Islam

  • Al Baqarah 42: and cover not truth with falsehood, nor conceal the truth when ye know what it is.
  • Al Baqarah 44, 204: do ye enjoin right conduct on the people, and forget to practice it yourselves, and yet ye study the scripture.
  • Al Anam: 93: who can be more wicked than one who invents a lie against Allah or say, I have received inspiration, when he hath received none.
  • Al ANam 144: but who doth more wrong than one who invents a lie against Allah, to lead astray men without knowledge?
  • Al Tauba 4: So fulfil your engagements with them (pagans) to the end of their term.

 

INDUSTRIOUSNESS and PRODUCTIVITY

Christianity

  • James 2:18 Show me your faith without your good work, and I through my good works will show you my faith
  • 2 Thessalonians 3:10 – He who does not work, let him not eat… Proverbs 10:3-5; 18:9-10; 21:25

Islam

  • Al Anam 152: And come not nigh to the orphan’s property, except to improve it.
  • Al Anfal 22: for the worst of beasts in the sight of Allah are the deaf and the dumb, those who understand not.
  • Prophet Muhammed (pbuh) advised his followers to seek knowledge as far as China (though of different religious beliefs) for managing earth and the resources within it.

 

Despite having doctrines that support social virtues, Christianity and Islam contain passages that can be twisted for justifying social atrocities. Some of these passages have been exploited by different people in the history of both religions to justify inhuman acts. Through proper interpretation and contextualization, these passages can be protected against exploitation by people with misguided intentions and socio-political/economic agendas. Few of the twistable passages for justifying misguided intentions from both the Christian and Islamic holy books may include:

 

GREED and EXPLOITATION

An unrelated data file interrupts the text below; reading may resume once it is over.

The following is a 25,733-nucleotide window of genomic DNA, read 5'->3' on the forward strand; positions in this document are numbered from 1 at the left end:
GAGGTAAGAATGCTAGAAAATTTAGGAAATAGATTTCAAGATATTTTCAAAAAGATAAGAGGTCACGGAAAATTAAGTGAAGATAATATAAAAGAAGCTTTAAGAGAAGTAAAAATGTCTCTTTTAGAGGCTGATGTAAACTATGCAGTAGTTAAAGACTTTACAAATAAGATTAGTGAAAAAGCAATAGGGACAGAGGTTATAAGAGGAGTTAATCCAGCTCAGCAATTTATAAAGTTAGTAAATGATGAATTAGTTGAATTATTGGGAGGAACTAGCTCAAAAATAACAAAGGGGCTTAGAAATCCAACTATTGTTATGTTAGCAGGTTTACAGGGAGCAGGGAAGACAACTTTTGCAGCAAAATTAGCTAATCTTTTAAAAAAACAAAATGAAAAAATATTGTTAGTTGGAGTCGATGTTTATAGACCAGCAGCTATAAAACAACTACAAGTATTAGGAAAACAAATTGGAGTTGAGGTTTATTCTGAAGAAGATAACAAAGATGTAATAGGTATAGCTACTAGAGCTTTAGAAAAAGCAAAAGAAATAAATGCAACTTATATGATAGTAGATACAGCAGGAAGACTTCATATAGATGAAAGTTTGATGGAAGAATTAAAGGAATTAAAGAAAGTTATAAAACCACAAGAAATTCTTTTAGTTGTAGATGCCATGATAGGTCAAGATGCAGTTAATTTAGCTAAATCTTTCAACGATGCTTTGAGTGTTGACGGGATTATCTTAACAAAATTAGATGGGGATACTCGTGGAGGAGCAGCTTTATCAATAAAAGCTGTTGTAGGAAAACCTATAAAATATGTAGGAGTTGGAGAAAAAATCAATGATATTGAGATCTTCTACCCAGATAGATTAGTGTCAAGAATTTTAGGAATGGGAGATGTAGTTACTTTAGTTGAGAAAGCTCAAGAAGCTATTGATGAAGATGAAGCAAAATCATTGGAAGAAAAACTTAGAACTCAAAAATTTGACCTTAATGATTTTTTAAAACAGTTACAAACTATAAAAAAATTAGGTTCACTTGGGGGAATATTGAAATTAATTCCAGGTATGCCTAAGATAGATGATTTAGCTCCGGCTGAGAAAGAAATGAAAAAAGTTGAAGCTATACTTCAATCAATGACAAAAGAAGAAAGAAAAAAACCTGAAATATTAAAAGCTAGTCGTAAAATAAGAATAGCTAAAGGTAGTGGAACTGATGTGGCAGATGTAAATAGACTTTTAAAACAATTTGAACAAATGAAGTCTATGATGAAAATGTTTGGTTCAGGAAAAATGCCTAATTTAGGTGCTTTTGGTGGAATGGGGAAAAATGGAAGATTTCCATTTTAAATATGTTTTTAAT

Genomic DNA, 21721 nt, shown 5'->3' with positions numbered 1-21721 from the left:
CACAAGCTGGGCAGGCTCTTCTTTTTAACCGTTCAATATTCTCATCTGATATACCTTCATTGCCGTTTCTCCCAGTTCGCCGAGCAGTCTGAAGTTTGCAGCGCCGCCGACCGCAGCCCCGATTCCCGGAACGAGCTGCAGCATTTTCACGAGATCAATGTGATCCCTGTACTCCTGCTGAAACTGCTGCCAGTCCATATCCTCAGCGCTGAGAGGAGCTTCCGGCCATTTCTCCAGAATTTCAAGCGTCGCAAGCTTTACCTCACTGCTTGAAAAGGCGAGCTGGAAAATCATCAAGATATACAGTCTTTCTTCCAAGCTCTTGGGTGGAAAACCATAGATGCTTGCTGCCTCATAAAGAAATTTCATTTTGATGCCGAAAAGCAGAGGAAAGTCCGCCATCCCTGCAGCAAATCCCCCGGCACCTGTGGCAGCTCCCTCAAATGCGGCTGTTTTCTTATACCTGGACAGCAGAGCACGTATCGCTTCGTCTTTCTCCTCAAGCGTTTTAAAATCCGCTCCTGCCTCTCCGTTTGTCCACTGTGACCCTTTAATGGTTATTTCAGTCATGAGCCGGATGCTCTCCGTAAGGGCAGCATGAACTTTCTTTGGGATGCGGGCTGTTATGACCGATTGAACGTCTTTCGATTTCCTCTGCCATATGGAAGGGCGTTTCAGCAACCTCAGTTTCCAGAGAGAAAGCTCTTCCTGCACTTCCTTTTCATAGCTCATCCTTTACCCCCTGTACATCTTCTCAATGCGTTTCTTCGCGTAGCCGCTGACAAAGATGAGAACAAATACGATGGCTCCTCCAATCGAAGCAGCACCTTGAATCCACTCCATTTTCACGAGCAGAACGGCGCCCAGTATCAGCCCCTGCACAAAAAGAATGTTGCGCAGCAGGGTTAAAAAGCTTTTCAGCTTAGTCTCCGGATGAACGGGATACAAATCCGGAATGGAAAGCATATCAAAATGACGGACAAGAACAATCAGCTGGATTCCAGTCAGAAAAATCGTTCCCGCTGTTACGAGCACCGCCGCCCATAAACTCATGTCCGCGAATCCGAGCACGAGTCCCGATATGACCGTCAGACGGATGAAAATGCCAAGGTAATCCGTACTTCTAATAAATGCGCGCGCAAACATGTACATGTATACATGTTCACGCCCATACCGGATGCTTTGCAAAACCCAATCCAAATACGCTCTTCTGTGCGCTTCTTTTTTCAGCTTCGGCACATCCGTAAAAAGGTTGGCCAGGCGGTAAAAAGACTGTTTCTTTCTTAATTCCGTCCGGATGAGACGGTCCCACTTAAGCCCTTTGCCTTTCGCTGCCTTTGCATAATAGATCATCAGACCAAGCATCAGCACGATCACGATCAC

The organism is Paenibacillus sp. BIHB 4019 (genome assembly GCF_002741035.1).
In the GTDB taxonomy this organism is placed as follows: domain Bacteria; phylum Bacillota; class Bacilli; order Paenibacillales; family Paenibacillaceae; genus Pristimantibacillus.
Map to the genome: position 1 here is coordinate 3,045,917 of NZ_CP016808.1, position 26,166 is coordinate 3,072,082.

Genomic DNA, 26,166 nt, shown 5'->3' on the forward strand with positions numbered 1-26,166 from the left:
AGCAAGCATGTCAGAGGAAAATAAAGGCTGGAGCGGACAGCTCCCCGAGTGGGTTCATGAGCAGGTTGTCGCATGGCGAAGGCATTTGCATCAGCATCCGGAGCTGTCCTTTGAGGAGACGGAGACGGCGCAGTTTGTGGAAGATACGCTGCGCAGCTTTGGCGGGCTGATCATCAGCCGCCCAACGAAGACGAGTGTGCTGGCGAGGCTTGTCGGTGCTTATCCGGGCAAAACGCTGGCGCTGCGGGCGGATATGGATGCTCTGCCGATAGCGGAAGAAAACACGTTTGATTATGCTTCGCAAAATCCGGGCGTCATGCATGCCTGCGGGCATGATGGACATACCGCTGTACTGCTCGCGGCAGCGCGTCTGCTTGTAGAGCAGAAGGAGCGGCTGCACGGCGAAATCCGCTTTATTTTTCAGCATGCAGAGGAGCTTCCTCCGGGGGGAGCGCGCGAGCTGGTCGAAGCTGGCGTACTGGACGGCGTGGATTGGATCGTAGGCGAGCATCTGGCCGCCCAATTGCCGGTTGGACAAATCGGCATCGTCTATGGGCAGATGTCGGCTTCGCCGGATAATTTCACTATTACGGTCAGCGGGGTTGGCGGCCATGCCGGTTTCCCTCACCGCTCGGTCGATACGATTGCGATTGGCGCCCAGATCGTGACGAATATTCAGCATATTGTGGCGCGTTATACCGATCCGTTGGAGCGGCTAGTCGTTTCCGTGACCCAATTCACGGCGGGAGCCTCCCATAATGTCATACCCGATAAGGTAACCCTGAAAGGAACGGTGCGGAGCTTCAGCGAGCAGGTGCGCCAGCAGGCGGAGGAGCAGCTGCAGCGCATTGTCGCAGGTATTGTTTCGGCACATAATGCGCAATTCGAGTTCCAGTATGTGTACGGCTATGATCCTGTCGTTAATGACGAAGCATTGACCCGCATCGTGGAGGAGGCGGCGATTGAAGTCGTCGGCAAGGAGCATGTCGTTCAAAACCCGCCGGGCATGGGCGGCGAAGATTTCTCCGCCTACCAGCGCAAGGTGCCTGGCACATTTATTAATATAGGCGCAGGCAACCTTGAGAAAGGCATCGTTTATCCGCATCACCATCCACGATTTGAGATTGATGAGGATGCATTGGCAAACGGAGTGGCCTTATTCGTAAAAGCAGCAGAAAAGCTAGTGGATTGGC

Christianity:

  • Matthew 13:12“Whoever has will be given more… whoever does not have, even what they have will be taken from them.”
  • Malachi 3:10“Bring the whole tithe into the storehouse, that they may be food in my house.”
  • Colossians 3:22 – servants obey in all things your masters according to the flesh.
  • Deuteronomy 20:17 – Instructions for taking other people’s lands: “Completely destroy them – the Hittites, Amorites, etc. – as the Lord your God has commanded you.”

Islam: Al baqarah 198 – it is no crime in you if ye seek of the bounty of your Lord.

 

INTOLERANCE, CONFLICTS and BARBARISM

Christianity

  • Numbers 30:17 – Moses instructs the Israelites about the Midianites: “Now kill all the boys. And kill every woman who has slept with a man, but save for yourselves every girl who has never slept with a man.”
  • 1 Samuel 15:3-20 – Samuel instructs Saul about the Amalekites for sinning: “Now go, attack the Amalekites and totally destroy all that belongs to them. Do not spare them; put to death men and women, children and infants, cattle and sheep, camels and donkeys.”
  • Matthew 10:34-36 – “I have not come to bring peace to the earth, but a sword.”
  • Matthew 11:12 – “The kingdom of God suffereth violence and the violent taketh it by force.”
  • Exodus 22:18 – “Suffer not the witch (wicked) to live.”

Islam

  • Al Maida 38: As to the thief, male or female, cut off his or her hands.
  • Al Imran 85: If anyone desires a religion other than Islam, never will it be accepted of him.
  • Al Tauba 123: O ye who believe, fight the unbelievers who are near to you and let them find harshness in you.

 

With these different elements in Holy Books, preachers are able to interpret passages that suit their spiritual or socio-political desires. Greedy, hateful and intolerant preachers know the passages to emphasize for their greedy and hateful agendas. Conversely, just and peaceful preachers know the passages to emphasize for their agendas for social justice, progress and common good. Hence, the effect of religious interpretations are directed according to the relativistic influence of the preacher. And without regulating bodies to evaluate the effects of doctrines and their preachers, they can be used for atrocities.

 

Until the 15th century, Christianity was only Catholic Church, and its doctrines were evaluate by the Magisterium – College of Bishops. The Magisterium was responsible for scrutinizing and directing the church doctrines and preachers to avoid misinterpretations and heresies. Eventually, some people began protesting and breaking out of the Catholic Church to form other Christian groups with varying doctrines. Today, there are many thousand denominations of Christian groups created from different doctrinal or managerial disagreements within and outside Nigeria. Thus, there is a multiplication of contradictory doctrines between the many Christian groups seeking members with targeted doctrines.